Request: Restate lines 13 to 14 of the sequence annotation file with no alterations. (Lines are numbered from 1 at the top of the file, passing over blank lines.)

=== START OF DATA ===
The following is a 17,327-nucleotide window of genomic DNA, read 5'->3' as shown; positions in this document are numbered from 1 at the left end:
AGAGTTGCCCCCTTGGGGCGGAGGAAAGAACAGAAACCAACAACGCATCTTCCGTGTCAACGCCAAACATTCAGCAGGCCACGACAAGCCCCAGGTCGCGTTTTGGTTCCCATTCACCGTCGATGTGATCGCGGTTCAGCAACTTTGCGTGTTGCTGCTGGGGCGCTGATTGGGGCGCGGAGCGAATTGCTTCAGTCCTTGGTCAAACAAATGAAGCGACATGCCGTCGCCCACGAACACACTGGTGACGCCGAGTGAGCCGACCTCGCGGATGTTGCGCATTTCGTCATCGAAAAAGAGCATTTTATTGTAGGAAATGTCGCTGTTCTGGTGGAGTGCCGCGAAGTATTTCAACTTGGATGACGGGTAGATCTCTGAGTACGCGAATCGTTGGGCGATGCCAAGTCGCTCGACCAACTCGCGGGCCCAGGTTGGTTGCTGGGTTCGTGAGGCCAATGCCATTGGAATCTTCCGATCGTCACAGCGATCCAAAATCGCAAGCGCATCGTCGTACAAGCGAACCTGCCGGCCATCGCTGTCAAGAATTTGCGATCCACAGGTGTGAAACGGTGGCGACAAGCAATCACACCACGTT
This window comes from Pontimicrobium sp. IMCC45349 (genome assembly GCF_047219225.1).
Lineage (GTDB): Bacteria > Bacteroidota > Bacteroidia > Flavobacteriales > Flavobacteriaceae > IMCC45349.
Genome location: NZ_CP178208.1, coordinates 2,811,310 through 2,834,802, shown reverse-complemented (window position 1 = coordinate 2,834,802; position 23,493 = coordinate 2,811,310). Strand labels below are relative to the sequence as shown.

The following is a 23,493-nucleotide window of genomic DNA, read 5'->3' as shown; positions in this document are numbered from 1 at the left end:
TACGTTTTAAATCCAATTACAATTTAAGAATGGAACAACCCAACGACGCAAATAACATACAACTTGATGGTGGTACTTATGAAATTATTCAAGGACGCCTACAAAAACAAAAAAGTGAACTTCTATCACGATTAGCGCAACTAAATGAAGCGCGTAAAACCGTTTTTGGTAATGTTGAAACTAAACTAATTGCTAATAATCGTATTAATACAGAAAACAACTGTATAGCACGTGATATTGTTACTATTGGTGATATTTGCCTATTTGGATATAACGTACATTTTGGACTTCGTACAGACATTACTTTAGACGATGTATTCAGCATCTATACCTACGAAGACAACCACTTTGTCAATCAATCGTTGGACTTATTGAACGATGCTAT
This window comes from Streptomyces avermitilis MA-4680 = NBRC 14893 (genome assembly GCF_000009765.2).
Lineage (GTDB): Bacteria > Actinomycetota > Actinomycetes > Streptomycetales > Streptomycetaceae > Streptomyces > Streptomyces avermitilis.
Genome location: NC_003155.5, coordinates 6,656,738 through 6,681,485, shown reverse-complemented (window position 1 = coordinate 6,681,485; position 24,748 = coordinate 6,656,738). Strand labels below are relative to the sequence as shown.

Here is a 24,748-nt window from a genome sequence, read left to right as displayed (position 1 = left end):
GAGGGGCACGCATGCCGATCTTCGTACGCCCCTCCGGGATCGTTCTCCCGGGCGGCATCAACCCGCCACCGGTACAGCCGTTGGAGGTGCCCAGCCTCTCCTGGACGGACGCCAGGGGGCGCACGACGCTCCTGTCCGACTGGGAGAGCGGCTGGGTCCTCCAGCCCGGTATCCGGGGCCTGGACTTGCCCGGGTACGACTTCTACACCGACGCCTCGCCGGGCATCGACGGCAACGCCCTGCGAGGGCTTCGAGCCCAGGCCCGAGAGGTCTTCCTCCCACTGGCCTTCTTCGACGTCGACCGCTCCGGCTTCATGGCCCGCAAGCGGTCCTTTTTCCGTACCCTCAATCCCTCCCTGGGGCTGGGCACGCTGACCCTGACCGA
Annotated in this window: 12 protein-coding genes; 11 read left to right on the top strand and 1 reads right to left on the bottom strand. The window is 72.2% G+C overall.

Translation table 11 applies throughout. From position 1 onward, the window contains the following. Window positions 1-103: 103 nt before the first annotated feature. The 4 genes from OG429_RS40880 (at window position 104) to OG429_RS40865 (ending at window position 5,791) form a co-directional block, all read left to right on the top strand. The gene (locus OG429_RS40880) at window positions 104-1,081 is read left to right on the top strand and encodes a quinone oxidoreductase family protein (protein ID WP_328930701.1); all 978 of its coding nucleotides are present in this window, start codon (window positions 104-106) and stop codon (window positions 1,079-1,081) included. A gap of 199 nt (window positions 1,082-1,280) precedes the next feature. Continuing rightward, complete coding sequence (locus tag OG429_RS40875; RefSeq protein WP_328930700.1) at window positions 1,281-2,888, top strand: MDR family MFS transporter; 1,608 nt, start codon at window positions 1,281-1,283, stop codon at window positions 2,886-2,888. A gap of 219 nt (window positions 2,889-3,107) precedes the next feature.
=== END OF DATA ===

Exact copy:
Annotated in this window: 12 protein-coding genes; 11 read left to right on the top strand and 1 reads right to left on the bottom strand. The window is 72.2% G+C overall.

Translation table 11 applies throughout. From position 1 onward, the window contains the following. Window positions 1-103: 103 nt before the first annotated feature. The 4 genes from OG429_RS40880 (at window position 104) to OG429_RS40865 (ending at window position 5,791) form a co-directional block, all read left to right on the top strand. The gene (locus OG429_RS40880) at window positions 104-1,081 is read left to right on the top strand and encodes a quinone oxidoreductase family protein (protein ID WP_328930701.1); all 978 of its coding nucleotides are present in this window, start codon (window positions 104-106) and stop codon (window positions 1,079-1,081) included. A gap of 199 nt (window positions 1,082-1,280) precedes the next feature. Continuing rightward, complete coding sequence (locus tag OG429_RS40875; RefSeq protein WP_328930700.1) at window positions 1,281-2,888, top strand: MDR family MFS transporter; 1,608 nt, start codon at window positions 1,281-1,283, stop codon at window positions 2,886-2,888. A gap of 219 nt (window positions 2,889-3,107) precedes the next feature.